Cockpit Displays of Traffic Information and Pilot Bias in Time-to-Contact Judgments

General aviation pilots typically fly without air traffic control assistance and may make use of new aviation technologies such as the cockpit display of traffic information (CDTI). This tool uses global positioning technology to present accurate position information on surrounding "intruder" aircraft. The pilot can avoid conflicts by estimating the time to contact (TTC) with each intruder, and can determine which aircraft poses the highest risk. Research shows that there is a "distance bias", or an over-reliance on distance information, when pilots make TTC judgments. The objective of this research is to determine the effect of adding features to a prototype CDTI in order to mitigate the distance bias. Perceptual cues and velocity data tags were tested by fourteen general aviation pilots making TTC judgments in a flight simulation experiment. Blinking cues, color-change cues, and no cues were crossed with the presence or absence of velocity data tags. Results indicated that the addition of blinking or color-change cues and velocity data tags benefit pilots in assessing the relative risk of surrounding aircraft. It was also shown that displays featuring cues required a smaller proportion of pilot visual attention allocated to the CDTI. The display features received positive subjective ratings from the pilots.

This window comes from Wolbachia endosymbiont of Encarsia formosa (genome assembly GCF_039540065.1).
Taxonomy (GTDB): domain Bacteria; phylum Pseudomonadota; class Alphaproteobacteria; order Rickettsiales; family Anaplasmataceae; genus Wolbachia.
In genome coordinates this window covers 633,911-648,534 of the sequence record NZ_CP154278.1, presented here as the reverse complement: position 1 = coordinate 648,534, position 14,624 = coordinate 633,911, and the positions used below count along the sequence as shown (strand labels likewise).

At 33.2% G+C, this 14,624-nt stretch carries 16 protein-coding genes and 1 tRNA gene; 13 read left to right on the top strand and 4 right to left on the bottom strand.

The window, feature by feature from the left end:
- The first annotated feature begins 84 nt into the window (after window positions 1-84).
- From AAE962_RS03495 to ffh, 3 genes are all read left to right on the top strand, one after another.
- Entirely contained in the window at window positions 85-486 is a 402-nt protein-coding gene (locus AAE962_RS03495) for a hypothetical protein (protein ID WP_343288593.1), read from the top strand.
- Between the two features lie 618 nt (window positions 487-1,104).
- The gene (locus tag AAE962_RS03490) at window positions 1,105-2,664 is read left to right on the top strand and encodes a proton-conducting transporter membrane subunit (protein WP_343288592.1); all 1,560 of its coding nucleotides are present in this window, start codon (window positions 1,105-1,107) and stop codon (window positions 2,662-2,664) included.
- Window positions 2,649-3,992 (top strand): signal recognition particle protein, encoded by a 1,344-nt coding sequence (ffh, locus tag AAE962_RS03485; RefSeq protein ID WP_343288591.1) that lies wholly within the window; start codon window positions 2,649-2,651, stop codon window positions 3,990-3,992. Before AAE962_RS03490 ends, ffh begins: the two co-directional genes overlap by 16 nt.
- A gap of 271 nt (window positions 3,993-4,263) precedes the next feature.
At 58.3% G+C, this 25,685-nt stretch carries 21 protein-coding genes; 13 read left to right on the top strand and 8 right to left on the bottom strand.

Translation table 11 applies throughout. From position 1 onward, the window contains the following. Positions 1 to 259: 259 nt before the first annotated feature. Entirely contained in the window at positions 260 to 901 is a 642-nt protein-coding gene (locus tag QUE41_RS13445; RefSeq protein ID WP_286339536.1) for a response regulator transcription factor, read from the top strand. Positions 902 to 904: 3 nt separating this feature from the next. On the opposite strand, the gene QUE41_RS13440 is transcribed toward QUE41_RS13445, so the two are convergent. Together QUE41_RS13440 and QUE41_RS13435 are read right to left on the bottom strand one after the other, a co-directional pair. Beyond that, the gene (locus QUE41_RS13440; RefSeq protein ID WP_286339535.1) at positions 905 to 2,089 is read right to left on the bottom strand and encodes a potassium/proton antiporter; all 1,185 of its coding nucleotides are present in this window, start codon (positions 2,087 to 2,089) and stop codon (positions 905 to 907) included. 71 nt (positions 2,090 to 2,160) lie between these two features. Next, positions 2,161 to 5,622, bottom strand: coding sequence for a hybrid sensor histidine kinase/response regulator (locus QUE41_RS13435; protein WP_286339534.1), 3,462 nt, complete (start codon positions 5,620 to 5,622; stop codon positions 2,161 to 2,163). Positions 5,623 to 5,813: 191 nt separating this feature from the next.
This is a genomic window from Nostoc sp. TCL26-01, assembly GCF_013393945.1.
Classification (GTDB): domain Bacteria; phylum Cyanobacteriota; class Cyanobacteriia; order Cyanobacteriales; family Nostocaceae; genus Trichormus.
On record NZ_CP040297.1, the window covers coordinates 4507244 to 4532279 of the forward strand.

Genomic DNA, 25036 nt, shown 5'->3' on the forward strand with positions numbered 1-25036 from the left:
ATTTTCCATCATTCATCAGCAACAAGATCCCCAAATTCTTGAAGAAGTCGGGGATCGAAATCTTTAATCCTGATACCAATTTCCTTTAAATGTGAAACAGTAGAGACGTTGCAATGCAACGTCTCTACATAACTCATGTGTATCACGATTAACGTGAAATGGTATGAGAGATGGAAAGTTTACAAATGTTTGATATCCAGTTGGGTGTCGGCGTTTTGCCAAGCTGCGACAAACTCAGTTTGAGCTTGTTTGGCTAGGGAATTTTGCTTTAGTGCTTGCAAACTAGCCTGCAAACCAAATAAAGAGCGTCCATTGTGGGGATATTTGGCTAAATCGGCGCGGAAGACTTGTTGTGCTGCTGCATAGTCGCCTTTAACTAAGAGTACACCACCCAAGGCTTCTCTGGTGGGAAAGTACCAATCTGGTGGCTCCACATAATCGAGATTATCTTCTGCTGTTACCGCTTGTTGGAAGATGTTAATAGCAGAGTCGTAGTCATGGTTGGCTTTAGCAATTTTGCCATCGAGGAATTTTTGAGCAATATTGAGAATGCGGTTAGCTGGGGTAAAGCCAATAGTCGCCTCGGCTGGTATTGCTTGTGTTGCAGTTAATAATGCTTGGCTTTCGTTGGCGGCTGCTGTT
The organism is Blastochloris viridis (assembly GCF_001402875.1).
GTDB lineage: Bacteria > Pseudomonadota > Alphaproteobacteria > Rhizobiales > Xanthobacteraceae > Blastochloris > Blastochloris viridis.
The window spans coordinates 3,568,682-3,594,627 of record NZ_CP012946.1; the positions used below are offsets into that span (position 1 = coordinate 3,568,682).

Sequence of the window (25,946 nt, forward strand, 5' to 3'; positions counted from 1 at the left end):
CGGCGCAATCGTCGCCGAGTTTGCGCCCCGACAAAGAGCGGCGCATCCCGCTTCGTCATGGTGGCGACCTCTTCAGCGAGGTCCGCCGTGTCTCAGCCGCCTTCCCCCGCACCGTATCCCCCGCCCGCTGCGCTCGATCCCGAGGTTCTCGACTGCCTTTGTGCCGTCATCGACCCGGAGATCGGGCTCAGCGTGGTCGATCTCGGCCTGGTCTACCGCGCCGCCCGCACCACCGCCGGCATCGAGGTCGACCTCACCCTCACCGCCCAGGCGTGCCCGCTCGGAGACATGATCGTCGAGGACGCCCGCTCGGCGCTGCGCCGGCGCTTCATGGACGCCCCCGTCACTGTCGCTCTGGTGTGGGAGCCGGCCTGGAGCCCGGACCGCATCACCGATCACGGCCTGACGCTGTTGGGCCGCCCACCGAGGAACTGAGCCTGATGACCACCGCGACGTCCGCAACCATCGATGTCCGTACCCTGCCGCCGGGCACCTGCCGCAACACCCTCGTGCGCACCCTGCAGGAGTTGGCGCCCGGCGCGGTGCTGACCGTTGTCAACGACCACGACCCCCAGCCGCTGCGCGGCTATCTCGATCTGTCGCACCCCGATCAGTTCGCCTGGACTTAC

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  • Accession Number: 01529264
  • Record Type: Publication
  • Files: TRIS
  • Created Date: Jun 5 2014 4:35PM